Communities must 'opt-out' to keep public smoking legal

May 16, 2018

One of the bills the Alaska Legislature passed in its flurry of activity to adjourn Saturday was a statewide workplace smoking ban. Starting Oct. 1, pretty much any place that people work, it will be illegal to smoke.

The measure, Senate Bill 63, had been held up for years by Anchorage Republican Rep. Gabrielle LeDoux. She finally let it pass out of committee Saturday, but only with a provision that allows communities to opt out of the regulations.

“I have a hard time with it," said Johna Beech of Kenai. She is the lead state volunteer for the American Cancer Society’s Cancer Action Network. "You can’t opt out of seatbelts, you can’t opt out of DUI penalties, this is for safely of workers. So if we’re trying to create a safe work place, giving people the option to opt out, it doesn’t sit well with me, personal, Johna Beech, citizen. That was kind of a hard pill to swallow, but for the overall win of the bill, I’m okay with it.”

All communities are by default included under the new law, but if a community wants smoking work environments, they must take action to opt out by putting the question on the ballot for the residents of the area to vote on.

Even with that provision, seven legislators voted against the bill, including LeDoux, who sponsored the opt-out legislation. Despite that bit of watering down, Beech was still happy.

“It passed, I want to say, 32 in favor, seven opposed, and one was excused. So overwhelming positive response," Beech said. "Very, very excited about it. Like I say, we’ve been working on it five years, so it’s been a long time coming.”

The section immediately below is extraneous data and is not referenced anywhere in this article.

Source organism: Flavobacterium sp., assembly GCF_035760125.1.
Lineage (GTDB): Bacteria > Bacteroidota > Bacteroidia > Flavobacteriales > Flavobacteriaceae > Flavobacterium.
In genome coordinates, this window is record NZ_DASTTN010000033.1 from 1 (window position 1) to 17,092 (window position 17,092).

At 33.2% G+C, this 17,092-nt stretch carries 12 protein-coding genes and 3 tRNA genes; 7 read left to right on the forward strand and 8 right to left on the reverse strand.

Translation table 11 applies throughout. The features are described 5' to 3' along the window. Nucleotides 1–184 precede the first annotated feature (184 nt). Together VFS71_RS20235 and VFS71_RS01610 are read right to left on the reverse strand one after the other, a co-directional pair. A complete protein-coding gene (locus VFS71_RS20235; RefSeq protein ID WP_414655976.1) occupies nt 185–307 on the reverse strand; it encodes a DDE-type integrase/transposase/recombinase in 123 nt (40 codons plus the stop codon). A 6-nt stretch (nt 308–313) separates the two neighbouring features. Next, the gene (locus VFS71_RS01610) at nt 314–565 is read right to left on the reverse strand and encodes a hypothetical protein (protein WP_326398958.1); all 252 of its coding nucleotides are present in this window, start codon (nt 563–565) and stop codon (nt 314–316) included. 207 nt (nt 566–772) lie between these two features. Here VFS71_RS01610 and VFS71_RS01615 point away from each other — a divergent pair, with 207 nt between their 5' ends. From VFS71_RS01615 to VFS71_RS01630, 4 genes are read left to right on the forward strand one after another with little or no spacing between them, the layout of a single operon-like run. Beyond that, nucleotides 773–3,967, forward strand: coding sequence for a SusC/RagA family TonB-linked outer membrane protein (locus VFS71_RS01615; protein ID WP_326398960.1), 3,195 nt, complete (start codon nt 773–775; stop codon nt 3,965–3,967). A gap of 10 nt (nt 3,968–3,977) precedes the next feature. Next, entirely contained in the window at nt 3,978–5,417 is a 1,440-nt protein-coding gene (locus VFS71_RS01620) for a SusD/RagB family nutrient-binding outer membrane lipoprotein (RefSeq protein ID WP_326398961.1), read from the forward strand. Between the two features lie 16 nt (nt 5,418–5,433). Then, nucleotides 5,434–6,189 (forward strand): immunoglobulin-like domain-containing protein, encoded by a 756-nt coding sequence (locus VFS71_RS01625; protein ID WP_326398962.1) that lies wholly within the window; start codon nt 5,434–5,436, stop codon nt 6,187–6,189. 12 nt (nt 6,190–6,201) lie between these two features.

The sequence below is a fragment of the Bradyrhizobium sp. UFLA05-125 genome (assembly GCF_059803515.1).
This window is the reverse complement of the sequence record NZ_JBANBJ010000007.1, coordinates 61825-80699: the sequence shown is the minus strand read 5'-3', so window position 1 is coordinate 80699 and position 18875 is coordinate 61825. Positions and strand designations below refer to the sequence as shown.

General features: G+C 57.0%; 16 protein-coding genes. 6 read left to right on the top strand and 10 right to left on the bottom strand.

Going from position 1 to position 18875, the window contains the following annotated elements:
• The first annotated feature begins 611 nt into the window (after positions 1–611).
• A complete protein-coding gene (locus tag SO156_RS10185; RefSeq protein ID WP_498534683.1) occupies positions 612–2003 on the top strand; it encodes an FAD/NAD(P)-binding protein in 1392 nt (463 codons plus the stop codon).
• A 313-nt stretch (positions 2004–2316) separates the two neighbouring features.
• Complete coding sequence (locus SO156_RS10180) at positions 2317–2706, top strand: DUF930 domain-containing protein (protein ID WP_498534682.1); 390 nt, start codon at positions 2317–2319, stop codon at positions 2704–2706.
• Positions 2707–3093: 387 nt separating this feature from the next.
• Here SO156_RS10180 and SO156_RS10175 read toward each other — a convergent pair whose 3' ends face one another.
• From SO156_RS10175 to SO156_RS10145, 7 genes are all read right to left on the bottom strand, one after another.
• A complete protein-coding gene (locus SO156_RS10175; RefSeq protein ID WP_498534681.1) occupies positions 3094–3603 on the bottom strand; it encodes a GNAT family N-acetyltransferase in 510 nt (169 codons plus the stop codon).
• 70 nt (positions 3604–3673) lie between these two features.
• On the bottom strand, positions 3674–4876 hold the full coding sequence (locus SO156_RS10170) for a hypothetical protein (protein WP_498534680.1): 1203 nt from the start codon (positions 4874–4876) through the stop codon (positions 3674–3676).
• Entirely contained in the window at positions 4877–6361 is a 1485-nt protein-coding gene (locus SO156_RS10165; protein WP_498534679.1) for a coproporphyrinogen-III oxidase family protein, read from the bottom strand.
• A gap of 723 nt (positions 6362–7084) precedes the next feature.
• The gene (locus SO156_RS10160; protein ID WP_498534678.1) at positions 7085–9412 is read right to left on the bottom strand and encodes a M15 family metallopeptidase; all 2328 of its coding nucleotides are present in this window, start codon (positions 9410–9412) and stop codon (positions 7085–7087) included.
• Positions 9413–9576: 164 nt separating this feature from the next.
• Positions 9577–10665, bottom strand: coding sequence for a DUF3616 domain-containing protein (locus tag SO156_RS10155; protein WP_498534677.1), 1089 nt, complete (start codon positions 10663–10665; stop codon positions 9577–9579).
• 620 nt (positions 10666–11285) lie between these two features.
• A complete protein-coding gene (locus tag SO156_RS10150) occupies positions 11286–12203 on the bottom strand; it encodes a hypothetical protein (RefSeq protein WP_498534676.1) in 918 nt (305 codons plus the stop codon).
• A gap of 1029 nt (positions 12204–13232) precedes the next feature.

Marijuana was also included in the workplace smoking ban. Even though it’s not currently legal to smoke it in public, Beech said the law is ready if and when it does become legal.

“We wanted to make sure we were still protecting employees of second hand smoke, be it traditional tobacco, e-cigarettes, vaping devices or marijuana, so that was the language put in there. The way it’s worded is ‘plant-based materials,’" she said. "So that way if the ABC Board decides to allow public consumption of marijuana we are still protecting those employees. So that we’re not having to go through this and try to make an amendment to a statewide bill.”

The bill’s sponsor, Soldotna Senator Peter Micciche, did not return phone calls seeking comment.